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Puyallup could open health clinic for city employees and dependents

The City of Puyallup might open a health and wellness clinic for city employees and their dependents in an attempt to rein in costs under federal health-care reform.

The proposal was presented and discussed at a Puyallup City Council study session Tuesday night.

City officials stressed that employees would not be forced to drop their current medical providers and use the clinic. They also said there are no plans to change what City Manager Kevin Yamamoto called the “very high quality health insurance benefit here in the city of Puyallup.”

However, success under the new model is based on the assumption that many employees would use the clinic and that their health would improve as a result.

The city currently insures about 830 employees and dependents. About half of those would need to use the clinic for the proposal to save the city money, officials said.

The plan for a city-contracted health clinic was developed in anticipation of high claims costs and the Affordable Care Act’s so-called “Cadillac tax.” The excise tax, meant to encourage employers to offer cost-effective plans to workers, is set to kick in by 2018.

Debi Christensen, Puyallup’s human resources director, said a new rate structure for health-insurance premiums will keep Puyallup from facing the new tax when it first goes into effect. However, she said, employee premiums have increased 5 percent annually, and the city will eventually pass the Cadillac tax threshold if no changes are made.

In a single year, Puyallup spends about $5 million for employee medical, dental and vision coverage. Christensen said the proposed clinic is projected to save almost $900,000 over a three-year period.

Under a proposed pricing model, the city would pay a monthly fee of $99 per adult and $59 per child. Employees and their dependents could then use the clinic free of charge in lieu of visiting their primary care physicians or urgent care facilities.

“The idea is people will stay healthier, and that will reduce the overall claims costs,” Yamamoto said.

That could mean lower premiums and, therefore, no tax penalty imposed on the city, he said.

“(The clinic) is a much more creative and less direct way to avoid the Cadillac tax without reducing coverage,” he said.

There are many questions that still need to be answered, he said, noting that he plans to take a closer look at the proposal along with a city health committee.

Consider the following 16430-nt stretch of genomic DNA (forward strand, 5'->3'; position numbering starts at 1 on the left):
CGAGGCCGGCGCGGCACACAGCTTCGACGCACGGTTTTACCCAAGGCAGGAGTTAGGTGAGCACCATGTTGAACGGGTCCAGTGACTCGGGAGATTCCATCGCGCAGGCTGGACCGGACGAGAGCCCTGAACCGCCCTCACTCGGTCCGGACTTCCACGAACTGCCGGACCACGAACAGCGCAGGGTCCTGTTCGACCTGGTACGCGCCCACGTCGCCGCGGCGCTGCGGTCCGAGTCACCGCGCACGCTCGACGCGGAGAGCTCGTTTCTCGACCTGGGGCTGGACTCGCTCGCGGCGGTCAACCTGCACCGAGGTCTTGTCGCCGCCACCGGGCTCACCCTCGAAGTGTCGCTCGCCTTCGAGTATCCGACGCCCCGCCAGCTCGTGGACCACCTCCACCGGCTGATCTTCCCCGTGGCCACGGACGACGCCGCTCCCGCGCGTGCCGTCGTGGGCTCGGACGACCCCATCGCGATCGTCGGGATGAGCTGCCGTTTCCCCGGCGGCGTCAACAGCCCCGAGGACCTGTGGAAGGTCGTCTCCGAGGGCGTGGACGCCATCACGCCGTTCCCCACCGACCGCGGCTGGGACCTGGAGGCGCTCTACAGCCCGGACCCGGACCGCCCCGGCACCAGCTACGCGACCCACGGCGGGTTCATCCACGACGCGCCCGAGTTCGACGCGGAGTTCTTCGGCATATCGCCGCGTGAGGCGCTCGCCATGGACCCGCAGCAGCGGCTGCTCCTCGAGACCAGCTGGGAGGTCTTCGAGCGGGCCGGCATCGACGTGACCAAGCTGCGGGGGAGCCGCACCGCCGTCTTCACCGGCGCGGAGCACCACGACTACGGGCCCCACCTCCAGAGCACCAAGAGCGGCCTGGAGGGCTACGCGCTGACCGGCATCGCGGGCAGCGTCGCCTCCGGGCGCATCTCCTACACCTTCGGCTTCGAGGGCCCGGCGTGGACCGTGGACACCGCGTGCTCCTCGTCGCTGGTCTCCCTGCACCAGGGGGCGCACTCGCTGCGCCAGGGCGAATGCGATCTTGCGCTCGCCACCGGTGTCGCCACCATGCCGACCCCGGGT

Puyallup’s insurance policy is self-funded. The city maintains a health insurance fund as part of the annual budget.

Christensen said the new proposal would reduce costs as long as enough patients go to the clinic for basic care, thus reducing expensive visits to emergency rooms and urgent care facilities. Encouraging preventive care services could also help reduce employee sick days, she said.

The health committee, based on previous health coverage data, determined that many city employees would likely use a city clinic, Christensen said. She noted that data has shown many employees do not regularly go to a primary care doctor.

Christensen said Yakima is the only city in Washington that has successfully implemented a similar program. But she said it appears to be catching on in the private sector, and cities in Oregon and Montana are having success with it.

If the proposal moves forward as discussed Tuesday, the vendor Paladina Health – a subsidiary of DaVita – would lease space at or near Puyallup City Hall and operate traditional Monday-Friday, 8 a.m.-5 p.m. hours, starting this summer. Those hours could change as need arises.

Paladina was selected from six potential vendors and three semi-finalists who sought to do business with the city.

Some council members expressed concern that they weren’t able to compare several different vendors. Christensen said staff plans to compile a comparison chart.

Overall, the council seemed cautiously optimistic.

“It’s a new model of delivering medicine,” said Councilman Tom Swanson. “This is about solving problems before they emerge.”

Councilwomen Julie Door and Heather Shadko said she they’re not convinced employees would choose to visit the new clinic over current health care providers whom they already trust.

Mayor John Knutsen stressed that he would only support a proposal that is affordable and welcomed by employees.

“Those two elements have to be met,” he said, adding that if they’re achieved, “I don’t know why there would be any objection.”

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